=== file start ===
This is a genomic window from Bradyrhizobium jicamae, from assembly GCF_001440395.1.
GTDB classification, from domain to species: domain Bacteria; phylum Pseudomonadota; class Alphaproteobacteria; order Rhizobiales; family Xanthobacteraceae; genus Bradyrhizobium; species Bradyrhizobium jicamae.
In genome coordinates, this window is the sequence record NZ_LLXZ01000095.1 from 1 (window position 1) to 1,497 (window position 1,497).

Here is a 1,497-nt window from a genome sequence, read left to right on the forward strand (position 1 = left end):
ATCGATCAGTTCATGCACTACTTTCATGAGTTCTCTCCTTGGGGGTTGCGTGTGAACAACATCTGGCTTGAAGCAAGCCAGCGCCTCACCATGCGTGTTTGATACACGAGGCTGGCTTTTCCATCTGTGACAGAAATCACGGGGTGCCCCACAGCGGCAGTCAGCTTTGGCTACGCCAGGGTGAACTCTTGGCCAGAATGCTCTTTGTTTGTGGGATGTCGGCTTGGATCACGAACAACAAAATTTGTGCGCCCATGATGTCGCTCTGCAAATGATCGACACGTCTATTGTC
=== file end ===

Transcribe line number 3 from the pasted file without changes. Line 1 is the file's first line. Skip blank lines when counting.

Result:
In genome coordinates, this window is the sequence record NZ_LLXZ01000095.1 from 1 (window position 1) to 1,497 (window position 1,497).